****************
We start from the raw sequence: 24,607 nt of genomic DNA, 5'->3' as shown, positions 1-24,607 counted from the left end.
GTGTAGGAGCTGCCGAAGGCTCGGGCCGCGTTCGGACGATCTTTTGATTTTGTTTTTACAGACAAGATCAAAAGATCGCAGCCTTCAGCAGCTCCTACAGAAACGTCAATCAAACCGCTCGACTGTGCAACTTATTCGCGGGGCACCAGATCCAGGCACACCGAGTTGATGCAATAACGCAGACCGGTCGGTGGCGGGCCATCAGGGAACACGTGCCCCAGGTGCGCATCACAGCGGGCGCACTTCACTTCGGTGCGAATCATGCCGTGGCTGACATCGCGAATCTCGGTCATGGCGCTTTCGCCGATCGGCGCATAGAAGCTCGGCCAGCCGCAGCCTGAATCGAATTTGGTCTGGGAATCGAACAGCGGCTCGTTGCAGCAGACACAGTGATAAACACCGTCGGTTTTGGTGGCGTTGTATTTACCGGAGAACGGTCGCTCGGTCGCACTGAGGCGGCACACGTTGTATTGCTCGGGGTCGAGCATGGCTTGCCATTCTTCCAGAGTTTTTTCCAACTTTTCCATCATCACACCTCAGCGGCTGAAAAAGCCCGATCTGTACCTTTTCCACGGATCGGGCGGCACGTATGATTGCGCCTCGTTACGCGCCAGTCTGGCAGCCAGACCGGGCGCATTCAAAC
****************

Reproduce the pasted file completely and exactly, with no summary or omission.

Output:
We start from the raw sequence: 24,607 nt of genomic DNA, 5'->3' as shown, positions 1-24,607 counted from the left end.
GTGTAGGAGCTGCCGAAGGCTCGGGCCGCGTTCGGACGATCTTTTGATTTTGTTTTTACAGACAAGATCAAAAGATCGCAGCCTTCAGCAGCTCCTACAGAAACGTCAATCAAACCGCTCGACTGTGCAACTTATTCGCGGGGCACCAGATCCAGGCACACCGAGTTGATGCAATAACGCAGACCGGTCGGTGGCGGGCCATCAGGGAACACGTGCCCCAGGTGCGCATCACAGCGGGCGCACTTCACTTCGGTGCGAATCATGCCGTGGCTGACATCGCGAATCTCGGTCATGGCGCTTTCGCCGATCGGCGCATAGAAGCTCGGCCAGCCGCAGCCTGAATCGAATTTGGTCTGGGAATCGAACAGCGGCTCGTTGCAGCAGACACAGTGATAAACACCGTCGGTTTTGGTGGCGTTGTATTTACCGGAGAACGGTCGCTCGGTCGCACTGAGGCGGCACACGTTGTATTGCTCGGGGTCGAGCATGGCTTGCCATTCTTCCAGAGTTTTTTCCAACTTTTCCATCATCACACCTCAGCGGCTGAAAAAGCCCGATCTGTACCTTTTCCACGGATCGGGCGGCACGTATGATTGCGCCTCGTTACGCGCCAGTCTGGCAGCCAGACCGGGCGCATTCAAAC